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Introduction to Optical Fibers, Part 1

Everybody’s talking about them, tens of millions use them, but do you know anything about optical fibers/cables? Well you should. In this first (of many) articles I will cover the basics of optical fibers, what they look like and what they are made of.

Optical Fiber Anatomy

First thing first, the terms “optical fiber” and “optical cable” are not interchangeable. Optical fibers refer to the individual, very thin, highly transparent strands/pipes of dielectric material (or semiconductor, in years past) that carry light along their lengths. Optical fibers could also be called “optical waveguides” in that they guide light. While optical cables refer to groups of optical fibers in numerous numbers, arrangements, and designs.

An optical fiber is made of three parts (see Figure 1):

  1. The core, which is the center part of the fiber, carries the light signal.
  2. The cladding, which is the middle layer and is typically 125 ?m (0.005 inch) in diameter, keeps the light in the core.
  3. The coating, which is the outermost layer, protects the cladding.

Figure 1:

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How Optical Fibers Work

Anytime we talk about light, it seems refractive indexes come up, and optical fibers are no exception. The core and the cladding of optical fibers have different refractive indices. The core has a higher index of refraction than the cladding. Therefore when light enters the core (within the acceptance cone) it stays inside the core due to total internal reflection phenomenon (vide infra). In this way the light can be guided inside the fiber and transmitted forward, like in a tunnel.

Okay so let’s talk more about this acceptance cone (hued area in the Figure 2). Not just any light will get trapped in the core of an optical fiber. Instead only light rays at or beyond the critical angle will be reflected at the core-cladding interface. Thus, as in microscopy, there is a numerical aperture (NA) for optical fibers that measure the acceptance angle of light that a fiber can support through total internal reflection:

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Another formula for NA is in terms of the relative refractive index difference:

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Figure 2

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Where n2 is for the cladding and n1 is for the core. Typical values for NA are between 0.2 and 0.5 for multimode fiber, and 0.05 to 0.4 for single-mode fiber (vide infra). Delta has values between 1 and 3%. The larger the numerical aperture, the more the light is coupled into the fiber. But this produces modal dispersion, which causes pulse spreading (bandwidth limitations).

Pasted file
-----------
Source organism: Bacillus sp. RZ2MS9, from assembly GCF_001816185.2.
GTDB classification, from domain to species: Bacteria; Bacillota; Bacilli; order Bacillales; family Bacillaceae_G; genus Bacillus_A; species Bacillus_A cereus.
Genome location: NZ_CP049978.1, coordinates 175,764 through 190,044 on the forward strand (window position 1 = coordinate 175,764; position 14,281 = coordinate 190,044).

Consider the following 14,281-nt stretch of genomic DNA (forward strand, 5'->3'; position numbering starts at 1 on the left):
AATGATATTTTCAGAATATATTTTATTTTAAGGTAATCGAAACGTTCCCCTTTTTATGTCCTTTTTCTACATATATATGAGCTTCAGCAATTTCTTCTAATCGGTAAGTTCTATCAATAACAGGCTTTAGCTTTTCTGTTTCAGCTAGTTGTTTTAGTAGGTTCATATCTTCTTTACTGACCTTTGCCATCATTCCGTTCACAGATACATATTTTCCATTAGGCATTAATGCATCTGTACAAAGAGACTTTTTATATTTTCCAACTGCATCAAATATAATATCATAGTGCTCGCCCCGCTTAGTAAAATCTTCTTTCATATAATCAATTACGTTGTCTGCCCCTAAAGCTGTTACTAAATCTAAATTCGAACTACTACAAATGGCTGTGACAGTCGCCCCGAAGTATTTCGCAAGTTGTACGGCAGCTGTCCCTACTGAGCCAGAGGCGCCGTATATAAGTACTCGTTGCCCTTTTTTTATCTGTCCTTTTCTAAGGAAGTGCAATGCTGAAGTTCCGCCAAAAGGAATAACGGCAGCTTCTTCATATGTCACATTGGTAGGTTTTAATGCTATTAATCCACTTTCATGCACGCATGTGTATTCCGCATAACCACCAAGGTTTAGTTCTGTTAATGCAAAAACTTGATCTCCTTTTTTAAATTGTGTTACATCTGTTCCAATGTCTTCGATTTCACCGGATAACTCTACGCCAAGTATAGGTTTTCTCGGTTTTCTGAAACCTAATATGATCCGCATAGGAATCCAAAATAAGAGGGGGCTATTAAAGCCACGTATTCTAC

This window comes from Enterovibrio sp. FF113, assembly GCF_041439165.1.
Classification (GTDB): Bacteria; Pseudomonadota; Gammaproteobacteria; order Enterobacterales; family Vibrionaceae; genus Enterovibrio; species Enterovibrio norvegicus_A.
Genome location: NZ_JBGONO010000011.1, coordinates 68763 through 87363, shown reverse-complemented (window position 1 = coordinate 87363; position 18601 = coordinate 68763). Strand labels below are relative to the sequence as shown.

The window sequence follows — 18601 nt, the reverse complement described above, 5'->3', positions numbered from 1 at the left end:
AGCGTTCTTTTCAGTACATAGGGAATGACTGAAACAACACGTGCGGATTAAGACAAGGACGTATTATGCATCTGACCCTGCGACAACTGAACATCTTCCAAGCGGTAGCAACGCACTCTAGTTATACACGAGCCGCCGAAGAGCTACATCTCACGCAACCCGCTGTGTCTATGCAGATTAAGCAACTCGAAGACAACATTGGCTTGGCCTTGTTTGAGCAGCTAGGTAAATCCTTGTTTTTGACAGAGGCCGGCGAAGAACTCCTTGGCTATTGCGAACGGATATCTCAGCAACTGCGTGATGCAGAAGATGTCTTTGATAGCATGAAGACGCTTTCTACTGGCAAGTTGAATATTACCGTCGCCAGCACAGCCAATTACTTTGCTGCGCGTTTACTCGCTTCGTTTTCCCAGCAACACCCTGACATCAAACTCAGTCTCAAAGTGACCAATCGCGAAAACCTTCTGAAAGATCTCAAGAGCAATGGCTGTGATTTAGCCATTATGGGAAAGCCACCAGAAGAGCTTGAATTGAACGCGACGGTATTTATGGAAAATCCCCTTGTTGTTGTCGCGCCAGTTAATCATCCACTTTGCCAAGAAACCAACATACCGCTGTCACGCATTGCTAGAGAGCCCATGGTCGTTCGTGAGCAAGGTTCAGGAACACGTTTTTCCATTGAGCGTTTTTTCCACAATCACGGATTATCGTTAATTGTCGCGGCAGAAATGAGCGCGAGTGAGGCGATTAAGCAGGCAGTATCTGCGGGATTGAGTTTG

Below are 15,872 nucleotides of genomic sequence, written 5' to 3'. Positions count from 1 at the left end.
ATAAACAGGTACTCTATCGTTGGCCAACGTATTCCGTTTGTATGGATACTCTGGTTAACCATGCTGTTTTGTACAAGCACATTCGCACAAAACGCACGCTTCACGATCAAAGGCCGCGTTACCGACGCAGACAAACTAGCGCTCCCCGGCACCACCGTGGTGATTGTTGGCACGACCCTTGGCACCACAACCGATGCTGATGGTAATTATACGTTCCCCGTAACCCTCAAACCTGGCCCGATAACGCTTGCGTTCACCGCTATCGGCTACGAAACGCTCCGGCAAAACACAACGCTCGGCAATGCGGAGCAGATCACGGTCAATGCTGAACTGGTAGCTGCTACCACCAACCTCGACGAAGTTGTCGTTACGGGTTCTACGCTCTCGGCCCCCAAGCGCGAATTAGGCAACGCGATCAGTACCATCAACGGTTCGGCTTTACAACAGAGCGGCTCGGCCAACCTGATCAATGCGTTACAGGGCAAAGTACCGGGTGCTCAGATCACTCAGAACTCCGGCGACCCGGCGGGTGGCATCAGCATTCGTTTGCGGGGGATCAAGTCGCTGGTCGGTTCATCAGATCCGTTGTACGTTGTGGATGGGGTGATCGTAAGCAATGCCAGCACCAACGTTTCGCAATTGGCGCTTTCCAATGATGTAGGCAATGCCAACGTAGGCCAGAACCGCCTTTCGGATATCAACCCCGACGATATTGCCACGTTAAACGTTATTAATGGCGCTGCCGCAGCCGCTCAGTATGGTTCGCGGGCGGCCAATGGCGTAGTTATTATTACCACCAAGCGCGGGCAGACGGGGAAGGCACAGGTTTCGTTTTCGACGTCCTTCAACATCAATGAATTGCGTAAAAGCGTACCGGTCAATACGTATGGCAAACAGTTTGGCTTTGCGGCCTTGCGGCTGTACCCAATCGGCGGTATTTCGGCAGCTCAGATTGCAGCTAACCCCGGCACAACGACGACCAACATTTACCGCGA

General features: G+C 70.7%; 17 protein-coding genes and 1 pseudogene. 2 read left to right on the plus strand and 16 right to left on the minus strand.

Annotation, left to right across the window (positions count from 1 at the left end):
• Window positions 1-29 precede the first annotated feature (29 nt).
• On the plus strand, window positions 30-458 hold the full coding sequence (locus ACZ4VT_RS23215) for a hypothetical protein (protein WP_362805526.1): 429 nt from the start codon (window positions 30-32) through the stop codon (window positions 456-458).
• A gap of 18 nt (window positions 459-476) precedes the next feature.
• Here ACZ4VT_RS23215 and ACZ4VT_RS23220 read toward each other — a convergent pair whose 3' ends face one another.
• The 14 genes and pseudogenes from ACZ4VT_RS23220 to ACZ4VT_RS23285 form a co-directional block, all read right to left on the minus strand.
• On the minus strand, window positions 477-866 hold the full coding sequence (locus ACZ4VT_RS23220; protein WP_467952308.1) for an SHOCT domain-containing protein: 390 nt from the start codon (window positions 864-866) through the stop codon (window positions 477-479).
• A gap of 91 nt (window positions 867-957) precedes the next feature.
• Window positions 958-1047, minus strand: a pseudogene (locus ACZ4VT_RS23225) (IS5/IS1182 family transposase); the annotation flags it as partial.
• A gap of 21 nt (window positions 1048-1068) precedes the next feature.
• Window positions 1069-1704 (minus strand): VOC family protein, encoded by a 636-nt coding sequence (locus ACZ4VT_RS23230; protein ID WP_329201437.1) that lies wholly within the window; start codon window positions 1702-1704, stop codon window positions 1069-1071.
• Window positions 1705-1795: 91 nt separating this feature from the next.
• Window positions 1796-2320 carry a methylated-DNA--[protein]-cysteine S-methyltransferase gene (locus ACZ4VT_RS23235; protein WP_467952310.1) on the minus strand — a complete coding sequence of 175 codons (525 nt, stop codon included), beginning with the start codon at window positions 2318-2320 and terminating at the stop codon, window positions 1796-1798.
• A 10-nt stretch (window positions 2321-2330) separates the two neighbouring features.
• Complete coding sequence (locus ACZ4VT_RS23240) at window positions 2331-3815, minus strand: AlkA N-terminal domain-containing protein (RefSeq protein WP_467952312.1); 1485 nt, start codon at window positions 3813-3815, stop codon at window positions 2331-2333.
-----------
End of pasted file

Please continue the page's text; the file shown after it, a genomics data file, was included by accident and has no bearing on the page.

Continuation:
The light emerging from a fiber is also in a cone. This cone is known as the emerging cone. For best coupling results, the acceptance cone and the exit cone should be approximately the same, as is the case of the single-mode fibers (vide infra).

Types of Fiber

There are many types of optical fibers, classified according to various criteria. But the main classifications are according to the materials that make up the core and the cladding:

Type 1: Glass Optical Fiber (GOF).

GOF are made of glass cores and glass cladding. The cladding is usually made of very pure silica or fused quartz, while the core is usually silica doped with germanium or phosphorus to increase the refractive index

Type 2: Plastic or Hard Clad Silica (PCS/HCS).

PCS are made of a glass core and plastic cladding. The glass core is often vitreous silica, and the cladding is usually a silicone elastomer with a lower refractive index.

Limitations of PCS

  • It has considerable plasticity making connector applications difficult.
  • Adhesive bonding is not possible.
  • It is insoluble in organic solvents.

Type 3: All-plastic fiber (POF)

POF are made of a poly-methylmethacrylate (PMMA), polystyrene (PS) and polycarbonates (PC) core; and a fluoropolymer or silicone resin cladding. Today per-fluorinated polymers (cyclic transparent optical polymer) are used. They have transmission windows in the visible region (520–780 nm), and transmission losses due to absorption and scattering of light are high, ranging from 150 dB×km-1 for PMMA to 1000 dB×km-1 for PS and PC. As such, POF can only be used for short-distance data transmission or applications up to 100 m.

Advantages of POF

  • The light-guiding core has a large diameter (about 1mm). Making it easy to connect across joints and align.
  • It is more mechanically flexible (elastic) than another options. Making it the perfect choice for extremely confined application environments. This also means that it is resistant to cracks and insensitive to mechanical shocks.
  • It is easy to modify you can shorten them to any length just using a knife.
  • Light.

Limitations of POF

  • It has a lower bandwidth than GOF. Meaning that it has a lower data transfer rate.
  • It is less efficient than Silica fibers.
  • It has a high attenuation (>1dB/m). This means that the useful/wide spread applications for POFs are in illumination, sensing, low-speed connections, and for short distances.
  • Flammable.

I hope you now feel comfortable with the basics of what optical fibers are made of and how they work. Make sure to come back for part 2, where I will discuss the basic types of OF: single mode, multimode, step and graded index, and some new configurations.

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